Affiliate links on our site may earn us commissions. Learn More.

This website uses cookies. By continuing to use this website you are giving consent to cookies being used. Visit our Privacy Policy.


Discover The Best Wellness Tips In Your Inbox

Subscribe to Health Reporter’s newsletter and get our health experts’ highlights and the latest news about healthy living.
The newsletters are spam-free and sent from our health experts and professionals.

Thank You!

You have successfully subscribed to our newsletter!
Home arrow Fitness arrow Training arrow HIRT 101: High-Intensity Resistance Training

HIRT 101: High-Intensity Resistance Training

Written by Isabel Mayfield
Fact checked by Rosmy Barrios, MD
Last update: March 17, 2023
7 min read 1436 Views 0 Comments
clock 7 eye 1436 comments 0

High-intensity resistance training (HIRT) is a form of interval training that provides all the benefits of a HIIT workout while putting less stress on the body, making it more accessible for all athletic abilities.


High-intensity interval training is a form of exercise that has grown increasingly popular because of its fat-burning potential.

And while some people are successfully using this exercise style to reach all their fitness goals, others find that it involves too much running and jumping and puts their body under more stress than it’s worth.

In this article, we do an in-depth analysis of HIRT vs. HIIT and explain more of the benefits of this unique interval training style.

What Is HIRT?

HIRT, also known as high-intensity resistance training, is a training style that combines the cardiovascular benefits of HIIT workouts with the muscle-building potential of strength exercises.

During HIRT workouts, you do long blocks of strength-training exercises followed by shorter rest intervals lasting around 60 seconds.

This workout style is most commonly done as a circuit with the rest periods following each set instead of each individual exercise, as is common with HIIT, though the rest period times for HIIT are only equal to the work periods, lasting 15–30 seconds.

Since HIRT is so intense, focusing on one major muscle group isn’t recommended. Instead, HIRT workouts should be structured full-body, preventing possible overuse injuries.

Is HIRT Good for Weight Loss?

High-intensity resistance training has significantly more weight loss potential, especially when compared to other traditional strength or resistance training methods. Just like HIIT workouts, HIRT is great for burning calories, especially in the form of stubborn belly fat.

HIRT workouts are also great for building larger muscle mass while also decreasing body fat.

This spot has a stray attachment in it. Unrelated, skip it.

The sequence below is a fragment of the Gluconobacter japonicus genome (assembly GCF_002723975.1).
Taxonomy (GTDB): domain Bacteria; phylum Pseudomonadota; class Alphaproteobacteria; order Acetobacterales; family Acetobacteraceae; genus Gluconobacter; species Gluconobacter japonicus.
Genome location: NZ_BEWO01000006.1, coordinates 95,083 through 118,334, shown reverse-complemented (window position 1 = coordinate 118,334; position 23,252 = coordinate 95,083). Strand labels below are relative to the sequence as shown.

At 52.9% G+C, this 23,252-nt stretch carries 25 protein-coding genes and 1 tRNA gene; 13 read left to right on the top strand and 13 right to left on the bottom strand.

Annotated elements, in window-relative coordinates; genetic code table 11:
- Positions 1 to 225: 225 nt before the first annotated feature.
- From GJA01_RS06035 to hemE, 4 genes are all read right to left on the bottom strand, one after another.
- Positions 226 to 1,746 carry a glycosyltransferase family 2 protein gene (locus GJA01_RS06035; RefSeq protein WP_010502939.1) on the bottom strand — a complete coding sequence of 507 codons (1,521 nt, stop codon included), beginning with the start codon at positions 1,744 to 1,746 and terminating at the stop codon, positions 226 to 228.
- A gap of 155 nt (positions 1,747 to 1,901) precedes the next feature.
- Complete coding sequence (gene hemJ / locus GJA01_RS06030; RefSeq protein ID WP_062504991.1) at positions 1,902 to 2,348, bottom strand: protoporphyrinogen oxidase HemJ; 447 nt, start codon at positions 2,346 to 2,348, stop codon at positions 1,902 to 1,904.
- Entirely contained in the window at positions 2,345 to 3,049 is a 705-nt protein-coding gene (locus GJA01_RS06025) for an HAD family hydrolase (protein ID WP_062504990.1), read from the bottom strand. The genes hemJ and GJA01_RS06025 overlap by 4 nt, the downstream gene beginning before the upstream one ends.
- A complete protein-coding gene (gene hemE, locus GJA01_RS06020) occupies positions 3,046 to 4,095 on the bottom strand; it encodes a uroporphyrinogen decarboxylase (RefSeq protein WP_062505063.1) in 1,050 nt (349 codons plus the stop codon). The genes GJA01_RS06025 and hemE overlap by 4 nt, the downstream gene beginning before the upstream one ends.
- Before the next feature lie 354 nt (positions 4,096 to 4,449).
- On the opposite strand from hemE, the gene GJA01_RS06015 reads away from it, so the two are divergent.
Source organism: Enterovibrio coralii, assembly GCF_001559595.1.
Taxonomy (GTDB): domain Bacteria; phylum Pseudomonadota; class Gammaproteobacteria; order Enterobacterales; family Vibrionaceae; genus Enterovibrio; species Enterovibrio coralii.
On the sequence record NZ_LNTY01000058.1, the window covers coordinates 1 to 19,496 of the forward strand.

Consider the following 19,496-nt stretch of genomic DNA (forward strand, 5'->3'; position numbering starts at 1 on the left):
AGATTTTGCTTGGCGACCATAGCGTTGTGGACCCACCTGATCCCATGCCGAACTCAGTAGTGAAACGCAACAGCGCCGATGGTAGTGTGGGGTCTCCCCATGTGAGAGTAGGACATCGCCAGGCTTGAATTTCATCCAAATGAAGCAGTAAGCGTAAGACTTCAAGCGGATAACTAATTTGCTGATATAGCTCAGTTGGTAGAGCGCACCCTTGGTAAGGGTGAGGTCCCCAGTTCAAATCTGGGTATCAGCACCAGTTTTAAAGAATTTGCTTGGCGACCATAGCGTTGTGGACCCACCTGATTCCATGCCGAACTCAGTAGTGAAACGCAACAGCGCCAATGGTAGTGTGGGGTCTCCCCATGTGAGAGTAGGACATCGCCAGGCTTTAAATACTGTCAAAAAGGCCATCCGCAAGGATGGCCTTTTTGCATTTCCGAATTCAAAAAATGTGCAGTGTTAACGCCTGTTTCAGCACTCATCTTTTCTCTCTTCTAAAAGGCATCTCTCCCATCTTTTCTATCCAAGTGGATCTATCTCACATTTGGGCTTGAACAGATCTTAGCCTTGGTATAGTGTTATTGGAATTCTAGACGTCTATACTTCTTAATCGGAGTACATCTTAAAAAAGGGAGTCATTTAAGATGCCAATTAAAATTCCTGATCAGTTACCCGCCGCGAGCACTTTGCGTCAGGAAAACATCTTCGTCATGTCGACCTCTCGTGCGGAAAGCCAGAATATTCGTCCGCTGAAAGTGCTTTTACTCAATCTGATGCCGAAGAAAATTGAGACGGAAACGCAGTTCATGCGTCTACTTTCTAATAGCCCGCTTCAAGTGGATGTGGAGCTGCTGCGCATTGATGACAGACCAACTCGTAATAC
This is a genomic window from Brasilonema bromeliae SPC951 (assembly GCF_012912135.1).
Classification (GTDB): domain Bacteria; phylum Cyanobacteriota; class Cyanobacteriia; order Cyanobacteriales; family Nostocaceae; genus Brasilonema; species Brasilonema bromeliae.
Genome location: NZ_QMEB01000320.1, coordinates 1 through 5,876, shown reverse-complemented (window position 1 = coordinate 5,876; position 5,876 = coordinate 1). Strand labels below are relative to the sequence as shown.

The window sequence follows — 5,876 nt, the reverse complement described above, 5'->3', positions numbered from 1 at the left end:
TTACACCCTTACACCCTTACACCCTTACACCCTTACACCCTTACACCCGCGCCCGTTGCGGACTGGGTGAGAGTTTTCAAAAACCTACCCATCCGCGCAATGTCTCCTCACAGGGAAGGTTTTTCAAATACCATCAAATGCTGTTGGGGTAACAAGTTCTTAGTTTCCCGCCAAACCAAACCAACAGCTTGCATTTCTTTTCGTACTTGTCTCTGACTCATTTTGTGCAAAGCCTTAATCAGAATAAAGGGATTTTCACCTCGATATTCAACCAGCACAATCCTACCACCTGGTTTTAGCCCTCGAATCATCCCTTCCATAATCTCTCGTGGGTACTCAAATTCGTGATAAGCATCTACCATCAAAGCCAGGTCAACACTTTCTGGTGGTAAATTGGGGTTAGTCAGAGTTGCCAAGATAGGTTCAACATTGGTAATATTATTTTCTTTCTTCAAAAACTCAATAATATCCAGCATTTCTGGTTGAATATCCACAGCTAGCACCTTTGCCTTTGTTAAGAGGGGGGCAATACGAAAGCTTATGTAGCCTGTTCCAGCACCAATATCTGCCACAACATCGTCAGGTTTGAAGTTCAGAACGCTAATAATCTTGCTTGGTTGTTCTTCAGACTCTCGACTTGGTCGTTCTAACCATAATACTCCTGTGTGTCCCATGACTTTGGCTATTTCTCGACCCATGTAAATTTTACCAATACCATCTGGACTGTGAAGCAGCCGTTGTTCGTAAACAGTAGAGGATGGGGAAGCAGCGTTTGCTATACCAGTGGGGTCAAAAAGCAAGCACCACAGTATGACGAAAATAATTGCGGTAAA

Since muscle tissue burns more calories than fat tissue, having more lean muscle can contribute to more calories burned over time, both at rest and during your workouts.

The combination of a healthy diet with any new exercise routine is the best way to see results. If losing weight and making changes to your overall body composition is the goal of your HIRT workouts, then changes in your diet will play a huge role.

How Does HIRT Work?

HIRT workouts can be performed either at home or in the gym, using only your body weight, resistance bands, or weights, depending on your current fitness level.

These workouts are done as circuits, with each circuit including 3–4 exercises lasting 2.5 minutes each, for a total of 10 minutes of “work” before taking a 1-minute break.

During your work periods, you should aim to work out at the maximum effort you can manage without sacrificing your form. Because of this, you can expect to fit in a full workout in between 30–45 minutes, making this an ideal exercise for anyone with a busy schedule. 

HIRT workouts can be tiring for the muscles, so it’s best to limit yourself to 2 workouts a week. You can focus on muscle recovery the rest of the time by doing active recovery exercises such as a recovery run

What Are the Differences Between HIRT and HIIT?

A hallmark of both HIIT and HIRT is the optimal range of your heart rate while exercising, which should be on the higher end of your maximum heart rate, somewhere between 75–90%. 

Aside from the cardiovascular benefits and the fact that both of these exercises are considered high-intensity interval training, the structure of the workout circuits and differing levels of impact between these two training styles makes them surprisingly different.

HIRT workouts

  • Combines cardio with strength 
  • Longer periods of work with shorter periods of rest; 10:1 ratio for work periods vs. rest intervals
  • Better for building large muscle mass
  • Usually done as circuit training
  • Burns a high amount of calories
  • Low impact on bones and joints

HIRT is better for people who are focusing on building bigger, stronger muscles, and since it is low-impact, it is also a better fit for people recovering from an injury or those who are overweight. 

HIIT workouts

  • Cardio-focused exercises
  • Equal periods of work and rest; 50:50 ratio for work periods vs. rest intervals
  • Effective for burning calories and visceral fat
  • Calorie burn continues after the workout
  • Often done as circuit training
  • High impact on bones and joints

High-intensity interval training is better for people who want to improve their cardiovascular health, and although it has high calorie-burning potential, it is also high-impact, making it unsuitable for anyone who suffers from joint issues. 

Whether you decide to try a HIRT workout or stick to a more traditional HIIT training schedule, ensure you give your body everything it needs to recover fully in-between sessions. 

Take 24–48 hours in-between workouts, aim to drink a gallon of water a day, and eat plenty of nutrient-rich foods high in protein. 

7 Benefits of HIRT

High-intensity resistance training has a long list of benefits. Some of these are common for any style of workout, such as an improvement to your mood; others, such as being low-impact, are more unique, especially for interval training. 

#1 Low-impact

In comparison to other HIIT workouts like running intervals, high-intensity resistance training causes significantly less stress on the bones and joints, making it more accessible to beginners and those not currently in the best physical shape.